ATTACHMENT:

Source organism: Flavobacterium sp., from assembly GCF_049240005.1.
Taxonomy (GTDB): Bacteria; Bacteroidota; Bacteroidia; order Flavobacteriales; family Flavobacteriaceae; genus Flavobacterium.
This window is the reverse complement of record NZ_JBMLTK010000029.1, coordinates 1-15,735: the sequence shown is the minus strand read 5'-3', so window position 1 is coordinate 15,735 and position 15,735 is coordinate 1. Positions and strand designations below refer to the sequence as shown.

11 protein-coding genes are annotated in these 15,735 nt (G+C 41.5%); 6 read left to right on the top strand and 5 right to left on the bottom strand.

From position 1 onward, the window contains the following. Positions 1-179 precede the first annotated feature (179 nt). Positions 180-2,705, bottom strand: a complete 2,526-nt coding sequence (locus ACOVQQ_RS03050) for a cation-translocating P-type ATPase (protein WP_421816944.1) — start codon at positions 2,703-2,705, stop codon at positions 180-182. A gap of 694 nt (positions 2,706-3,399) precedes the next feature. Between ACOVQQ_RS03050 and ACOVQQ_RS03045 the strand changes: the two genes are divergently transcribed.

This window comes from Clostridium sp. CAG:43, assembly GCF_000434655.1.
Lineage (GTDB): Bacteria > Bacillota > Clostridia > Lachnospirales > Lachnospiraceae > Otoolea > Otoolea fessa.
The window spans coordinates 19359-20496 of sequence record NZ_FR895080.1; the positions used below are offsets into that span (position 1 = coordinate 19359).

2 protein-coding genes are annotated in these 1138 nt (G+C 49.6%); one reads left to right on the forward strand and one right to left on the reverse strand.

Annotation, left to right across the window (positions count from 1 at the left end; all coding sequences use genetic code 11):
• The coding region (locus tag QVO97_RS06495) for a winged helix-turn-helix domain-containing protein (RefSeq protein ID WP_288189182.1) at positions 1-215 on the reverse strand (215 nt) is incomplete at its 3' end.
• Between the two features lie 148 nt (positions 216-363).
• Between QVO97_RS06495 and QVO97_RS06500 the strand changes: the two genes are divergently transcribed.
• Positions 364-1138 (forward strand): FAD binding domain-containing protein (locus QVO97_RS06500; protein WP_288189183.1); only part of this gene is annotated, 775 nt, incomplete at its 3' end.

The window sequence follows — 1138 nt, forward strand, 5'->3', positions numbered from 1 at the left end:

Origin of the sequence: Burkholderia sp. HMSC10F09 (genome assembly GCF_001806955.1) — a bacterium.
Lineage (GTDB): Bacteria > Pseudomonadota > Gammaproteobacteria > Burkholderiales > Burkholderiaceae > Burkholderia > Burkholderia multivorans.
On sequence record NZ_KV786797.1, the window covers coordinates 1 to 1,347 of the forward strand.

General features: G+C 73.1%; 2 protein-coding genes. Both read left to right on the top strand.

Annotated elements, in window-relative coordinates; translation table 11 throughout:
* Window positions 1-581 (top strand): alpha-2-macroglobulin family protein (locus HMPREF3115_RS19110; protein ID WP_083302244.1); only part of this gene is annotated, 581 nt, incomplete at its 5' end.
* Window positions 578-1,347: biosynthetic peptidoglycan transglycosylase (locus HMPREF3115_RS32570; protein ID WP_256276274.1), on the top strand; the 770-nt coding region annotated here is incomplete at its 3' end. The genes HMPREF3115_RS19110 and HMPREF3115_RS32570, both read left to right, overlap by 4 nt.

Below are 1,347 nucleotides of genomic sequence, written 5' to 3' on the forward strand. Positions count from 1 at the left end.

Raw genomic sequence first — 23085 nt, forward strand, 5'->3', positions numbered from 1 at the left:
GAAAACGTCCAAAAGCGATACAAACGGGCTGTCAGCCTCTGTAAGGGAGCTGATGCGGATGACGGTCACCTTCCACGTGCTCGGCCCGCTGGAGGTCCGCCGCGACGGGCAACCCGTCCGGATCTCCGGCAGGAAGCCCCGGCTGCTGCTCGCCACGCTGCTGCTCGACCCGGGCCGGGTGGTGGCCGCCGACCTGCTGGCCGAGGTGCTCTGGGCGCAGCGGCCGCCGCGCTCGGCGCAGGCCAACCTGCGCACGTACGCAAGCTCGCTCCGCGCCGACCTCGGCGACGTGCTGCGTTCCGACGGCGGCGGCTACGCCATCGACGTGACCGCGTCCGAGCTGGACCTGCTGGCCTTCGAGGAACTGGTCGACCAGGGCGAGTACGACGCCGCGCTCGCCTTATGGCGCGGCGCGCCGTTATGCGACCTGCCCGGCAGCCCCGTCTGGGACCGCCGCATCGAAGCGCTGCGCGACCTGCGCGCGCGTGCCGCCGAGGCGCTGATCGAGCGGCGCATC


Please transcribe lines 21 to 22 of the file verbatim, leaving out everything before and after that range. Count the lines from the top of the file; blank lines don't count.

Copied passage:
* Window positions 1-581 (top strand): alpha-2-macroglobulin family protein (locus HMPREF3115_RS19110; protein ID WP_083302244.1); only part of this gene is annotated, 581 nt, incomplete at its 5' end.
* Window positions 578-1,347: biosynthetic peptidoglycan transglycosylase (locus HMPREF3115_RS32570; protein ID WP_256276274.1), on the top strand; the 770-nt coding region annotated here is incomplete at its 3' end. The genes HMPREF3115_RS19110 and HMPREF3115_RS32570, both read left to right, overlap by 4 nt.